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Dicy McCullough: Blessings near and far

Sometimes a story leaps out at you, unexpected, and touches your heart. Not long ago I had two stories to leap out at me like that.
I like to listen to the Christian radio station, 94.1, K-Love, on my way to work in the mornings. One morning the radio announcer was talking about people going out of their way to be kind. The first story was of a family who saved quarters to take to the local laundromat and randomly give out. On one particular day, as they gave out their quarters, a lady began to cry. Inquiring further, they learned she was struggling to make ends meet. She needed to wash her clothes, but she also needed to fix her brakes. Even though a few quarters didnít seem like much to most people, to her it was a lot, and for someone to give her enough to do her laundry meant she would have that much more money to save.
Not only did this kind family give her money to wash her clothes, but they also found someone to fix her brakes at cost. I thought how great it would be if all of us reached out to others, unselfishly, like that family. It doesnít take anything major to make a difference in someoneís life, and all it took on that day was a couple of quarters. Yet, those quarters turned into so much more.
In the second story, money became a motivating factor in changing office behavior. It seems there was someone in an office environment tired of people complaining all the time. So, that person came up with the idea of a complaint box. Every time someone complained, the offending person had to put coins into a designated box. It wasnít long before the box became full. At that point, the money was counted and donated to a charity. Not only did the office get rid of the negative environment of the workplace, but the money went a long way to help someone in need.
These simple gestures remind me of the loaves and fishes the little boy brought to Jesus in the Bible story. He didnít understand how his small meal would feed everyone, but he did it anyway. Godís math is different from ours. We see two plus two and get four. He sees a few loaves and fishes and turns them into thousands. Itís only human nature to want to understand how everything works, but we donít have to understand everything in order to be used as a blessing. All we need, when the opportunity presents itself is to be prepared and willing.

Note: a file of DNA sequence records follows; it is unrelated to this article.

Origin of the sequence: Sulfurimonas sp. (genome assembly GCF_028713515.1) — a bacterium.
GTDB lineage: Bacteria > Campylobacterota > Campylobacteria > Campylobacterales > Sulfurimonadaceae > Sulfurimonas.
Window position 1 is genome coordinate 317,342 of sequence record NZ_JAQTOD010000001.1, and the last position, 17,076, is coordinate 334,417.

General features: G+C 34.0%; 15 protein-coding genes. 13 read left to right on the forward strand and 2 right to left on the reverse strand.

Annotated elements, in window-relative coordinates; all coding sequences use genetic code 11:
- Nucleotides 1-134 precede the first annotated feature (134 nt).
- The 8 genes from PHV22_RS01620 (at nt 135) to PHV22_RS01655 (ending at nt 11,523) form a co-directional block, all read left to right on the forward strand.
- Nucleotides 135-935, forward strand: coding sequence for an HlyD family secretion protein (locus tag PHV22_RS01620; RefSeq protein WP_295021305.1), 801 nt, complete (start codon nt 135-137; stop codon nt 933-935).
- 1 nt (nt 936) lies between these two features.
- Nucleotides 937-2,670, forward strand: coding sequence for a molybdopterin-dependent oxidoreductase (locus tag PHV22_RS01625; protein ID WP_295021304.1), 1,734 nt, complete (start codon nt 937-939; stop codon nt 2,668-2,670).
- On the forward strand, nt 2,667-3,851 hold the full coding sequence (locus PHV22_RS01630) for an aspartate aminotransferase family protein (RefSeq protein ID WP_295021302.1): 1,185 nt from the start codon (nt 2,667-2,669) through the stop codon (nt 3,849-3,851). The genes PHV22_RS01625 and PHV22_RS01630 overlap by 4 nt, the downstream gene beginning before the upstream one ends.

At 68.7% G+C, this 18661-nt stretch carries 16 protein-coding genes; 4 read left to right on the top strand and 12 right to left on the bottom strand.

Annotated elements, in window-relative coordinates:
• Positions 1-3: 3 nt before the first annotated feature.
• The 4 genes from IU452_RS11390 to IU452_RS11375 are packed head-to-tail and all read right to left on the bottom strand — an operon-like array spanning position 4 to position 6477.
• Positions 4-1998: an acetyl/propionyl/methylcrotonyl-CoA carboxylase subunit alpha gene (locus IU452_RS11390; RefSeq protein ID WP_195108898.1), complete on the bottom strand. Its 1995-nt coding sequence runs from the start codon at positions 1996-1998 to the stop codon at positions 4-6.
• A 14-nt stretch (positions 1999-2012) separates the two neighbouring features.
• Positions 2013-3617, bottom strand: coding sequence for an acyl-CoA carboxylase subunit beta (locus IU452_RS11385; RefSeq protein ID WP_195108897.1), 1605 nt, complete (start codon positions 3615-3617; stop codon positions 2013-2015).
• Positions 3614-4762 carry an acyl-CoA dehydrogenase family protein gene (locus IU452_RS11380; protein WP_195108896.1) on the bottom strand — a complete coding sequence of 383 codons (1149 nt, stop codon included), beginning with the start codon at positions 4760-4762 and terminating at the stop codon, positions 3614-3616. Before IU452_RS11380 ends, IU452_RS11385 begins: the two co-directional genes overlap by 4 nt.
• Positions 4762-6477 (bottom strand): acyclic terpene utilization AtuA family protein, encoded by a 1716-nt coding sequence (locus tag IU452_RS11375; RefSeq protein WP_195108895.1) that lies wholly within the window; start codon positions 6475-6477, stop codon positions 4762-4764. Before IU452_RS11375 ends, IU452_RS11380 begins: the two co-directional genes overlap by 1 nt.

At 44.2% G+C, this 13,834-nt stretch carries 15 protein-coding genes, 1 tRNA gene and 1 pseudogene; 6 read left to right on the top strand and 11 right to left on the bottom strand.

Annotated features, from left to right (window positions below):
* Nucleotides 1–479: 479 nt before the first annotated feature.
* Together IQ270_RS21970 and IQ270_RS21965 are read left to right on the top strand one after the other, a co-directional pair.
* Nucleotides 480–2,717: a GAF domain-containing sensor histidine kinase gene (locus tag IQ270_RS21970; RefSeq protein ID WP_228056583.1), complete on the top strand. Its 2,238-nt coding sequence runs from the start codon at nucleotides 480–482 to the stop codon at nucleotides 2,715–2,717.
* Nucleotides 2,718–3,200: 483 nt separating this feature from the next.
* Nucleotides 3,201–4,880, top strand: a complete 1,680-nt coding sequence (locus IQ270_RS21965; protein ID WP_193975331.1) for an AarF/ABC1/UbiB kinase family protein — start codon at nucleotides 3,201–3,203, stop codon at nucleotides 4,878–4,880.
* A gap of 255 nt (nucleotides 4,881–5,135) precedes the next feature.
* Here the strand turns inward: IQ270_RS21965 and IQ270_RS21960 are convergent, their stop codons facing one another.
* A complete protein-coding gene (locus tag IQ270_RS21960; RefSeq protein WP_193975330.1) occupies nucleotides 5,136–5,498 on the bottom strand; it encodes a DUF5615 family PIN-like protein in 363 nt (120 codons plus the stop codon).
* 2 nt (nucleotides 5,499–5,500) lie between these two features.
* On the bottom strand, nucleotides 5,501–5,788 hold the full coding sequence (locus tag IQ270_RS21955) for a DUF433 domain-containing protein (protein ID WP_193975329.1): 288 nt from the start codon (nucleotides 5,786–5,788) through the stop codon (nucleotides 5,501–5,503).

I saw an example of this during the morning service on Palm Sunday at my church. Tornadoes and thunderstorms had done quite a bit of damage in the area the day before, so Pastor Joe Thomas asked if anyone needed help with cleaning up. Several raised their hands, while others said they knew of people in the community who could use the help. Pastor Joe went on to say anyone that could should meet at the church on Monday morning with their saws. I can only imagine how this one act of kindness will be multiplied in the coming weeks. Whether itís giving out quarters for laundry, or throwing money into a box, or cutting down a few trees, we all can do something. As the old saying goes, ěIt is more blessed to give than to receive.î During this Easter season, our hearts and minds turn to the greatest gift and blessing known to man. Jesus gave His life. What are you willing to give?

Dicy McCullough is the author of the childrenís book, Tired of My Bath, which can be found in local bookstores, including the Bible Bookstore and Creative Teaching, as well as, amazon.com and Barnes and Noble.

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